Nikkei Asia also reported on April 13 that Turkey had announced that Sinovac was “significantly effective after analyzing results from the inoculation of 7.5 million of its people.” Turkish Health Minister Fahrettin Koca, who took the jab shortly after the vaccine was granted emergency authorization reported that “the Covid-19 positive case ratio for people aged 65 and above has dropped to 8.2 percent from 17.7 percent.” That means 91.8 percent of this age group who got vaccinated didn’t get Covid-19 at all. For those who still got Covid, only 31 percent needed to be hospitalized, from the 57 percent if they were not vaccinated with Sinovac.
In fact, according to the New York Times report (see image), Sinovac’s 91.3 percent efficacy found in the Turkey trials would make it one of the most effective vaccines among those currently being distributed now.
The silver lining, as it were, though of that Economist fake news is this: Sinovac, as well as the other vaccines, do not automatically immune you 100 percent from Covid-19. There is still a chance you’ll be in the 28 percent (Johnson and Johnson), 8.7 percent (Sinovac), or 4 percent (Novovax) who get vaccinated but who would still be infected by Covid-19.
The Economist didn’t report these figures, of course, as it would have obviously revealed its report was fake news.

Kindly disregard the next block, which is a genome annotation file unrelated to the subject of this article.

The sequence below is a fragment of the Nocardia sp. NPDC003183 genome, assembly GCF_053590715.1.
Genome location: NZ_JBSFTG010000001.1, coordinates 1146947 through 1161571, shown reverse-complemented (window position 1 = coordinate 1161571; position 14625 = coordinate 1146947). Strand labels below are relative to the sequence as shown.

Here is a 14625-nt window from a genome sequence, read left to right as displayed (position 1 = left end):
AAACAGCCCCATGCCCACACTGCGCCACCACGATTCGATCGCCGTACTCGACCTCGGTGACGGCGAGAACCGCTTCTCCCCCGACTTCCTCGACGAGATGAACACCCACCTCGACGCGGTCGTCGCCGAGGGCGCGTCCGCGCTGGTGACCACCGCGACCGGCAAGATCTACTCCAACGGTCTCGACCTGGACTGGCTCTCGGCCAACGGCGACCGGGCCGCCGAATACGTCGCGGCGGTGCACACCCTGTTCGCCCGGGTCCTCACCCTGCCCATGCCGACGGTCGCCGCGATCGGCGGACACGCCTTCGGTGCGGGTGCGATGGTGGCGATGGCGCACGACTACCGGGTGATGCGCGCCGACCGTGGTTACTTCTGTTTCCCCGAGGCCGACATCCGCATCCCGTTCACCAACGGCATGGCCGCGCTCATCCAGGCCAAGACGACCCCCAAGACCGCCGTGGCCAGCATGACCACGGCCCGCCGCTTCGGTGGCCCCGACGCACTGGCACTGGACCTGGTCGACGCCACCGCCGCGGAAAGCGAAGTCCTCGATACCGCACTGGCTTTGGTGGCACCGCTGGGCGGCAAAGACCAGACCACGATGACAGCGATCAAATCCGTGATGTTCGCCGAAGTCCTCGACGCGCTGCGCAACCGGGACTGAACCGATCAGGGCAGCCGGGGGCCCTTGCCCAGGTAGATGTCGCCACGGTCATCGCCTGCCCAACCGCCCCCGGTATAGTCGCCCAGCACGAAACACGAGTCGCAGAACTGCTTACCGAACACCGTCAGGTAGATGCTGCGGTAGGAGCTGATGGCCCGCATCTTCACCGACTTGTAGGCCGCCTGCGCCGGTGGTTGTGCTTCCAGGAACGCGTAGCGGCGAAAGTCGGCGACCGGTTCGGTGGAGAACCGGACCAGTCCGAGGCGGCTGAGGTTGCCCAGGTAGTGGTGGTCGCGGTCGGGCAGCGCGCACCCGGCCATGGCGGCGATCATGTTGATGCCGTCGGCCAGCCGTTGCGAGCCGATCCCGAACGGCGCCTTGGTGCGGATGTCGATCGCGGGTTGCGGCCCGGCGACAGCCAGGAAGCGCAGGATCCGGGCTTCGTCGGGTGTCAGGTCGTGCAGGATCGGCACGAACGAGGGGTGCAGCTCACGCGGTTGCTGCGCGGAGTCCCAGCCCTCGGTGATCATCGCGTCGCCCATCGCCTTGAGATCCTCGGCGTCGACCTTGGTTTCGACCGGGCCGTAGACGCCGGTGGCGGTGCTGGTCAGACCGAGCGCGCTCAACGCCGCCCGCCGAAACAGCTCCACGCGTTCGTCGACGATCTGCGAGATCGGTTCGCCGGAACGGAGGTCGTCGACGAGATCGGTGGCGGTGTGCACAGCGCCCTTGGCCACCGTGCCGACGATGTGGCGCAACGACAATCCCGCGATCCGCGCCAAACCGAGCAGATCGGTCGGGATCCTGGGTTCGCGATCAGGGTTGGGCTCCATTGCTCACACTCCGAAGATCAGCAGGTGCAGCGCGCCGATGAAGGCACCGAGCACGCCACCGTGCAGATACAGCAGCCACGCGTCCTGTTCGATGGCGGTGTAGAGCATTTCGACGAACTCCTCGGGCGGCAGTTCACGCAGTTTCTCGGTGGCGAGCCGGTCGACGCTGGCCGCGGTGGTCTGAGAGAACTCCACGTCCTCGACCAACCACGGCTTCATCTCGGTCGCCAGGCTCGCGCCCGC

While I dare not judge the risks of other vaccines, as I trust science, if asked to choose between Sinovac and say AstraZeneca (whose efficacy rate is 76.2, lower than the former’s 83 percent), I’d take the Chinese vaccine in a moment.
This is because AstraZeneca, the Pfizer/BioNTech as well as the Moderna vaccines involve the very new technology of manipulation of Covid-19’s genes to provoke the body’s immune response. I still can’t get over my fear whenever I hear “genetic manipulation.”
Sinovac on the other hand uses the old-technology of injecting weakened coronaviruses or coronaviruses that have been killed with chemicals to safely provoke the body’s immune response. For details, check out the New York Times’ special section “Coronavirus Vaccine Tracker.”
The columnist who republished that fake Economist news prefaced his piece: “I am professionally obligated to report to readers my discovery that the Economist…” What sickening, self-congratulating melodrama.
He should just have the minimum requirements for a journalist, which is not to be so gullible as to believe every article you read if it confirms your biases. It is time to retire if you find it a chore to fact-check things you read, and to get other views.
This writer has crossed the red line — twice — for responsible journalism, because of his delirious animosity towards China. He republished a false article that could lead Filipinos to refuse to be vaccinated with the most widely available vaccine now, leaving them unprotected, and therefore vulnerable to a pandemic which could kill them, or further spread the virus around.
Two weeks ago he republished a preposterous fake news from a much more unreliable and much more anti-China publication which was titled: “Shocking report on Sinovac vaccinations: Increased Covid cases after using vaccine.” That piece was first published by Epoch Times, a far-right paper affiliated with Falun Gong fanatic sect.
This newspaper’s integrity will continue to suffer if it keeps on publishing such regurgitated garbage.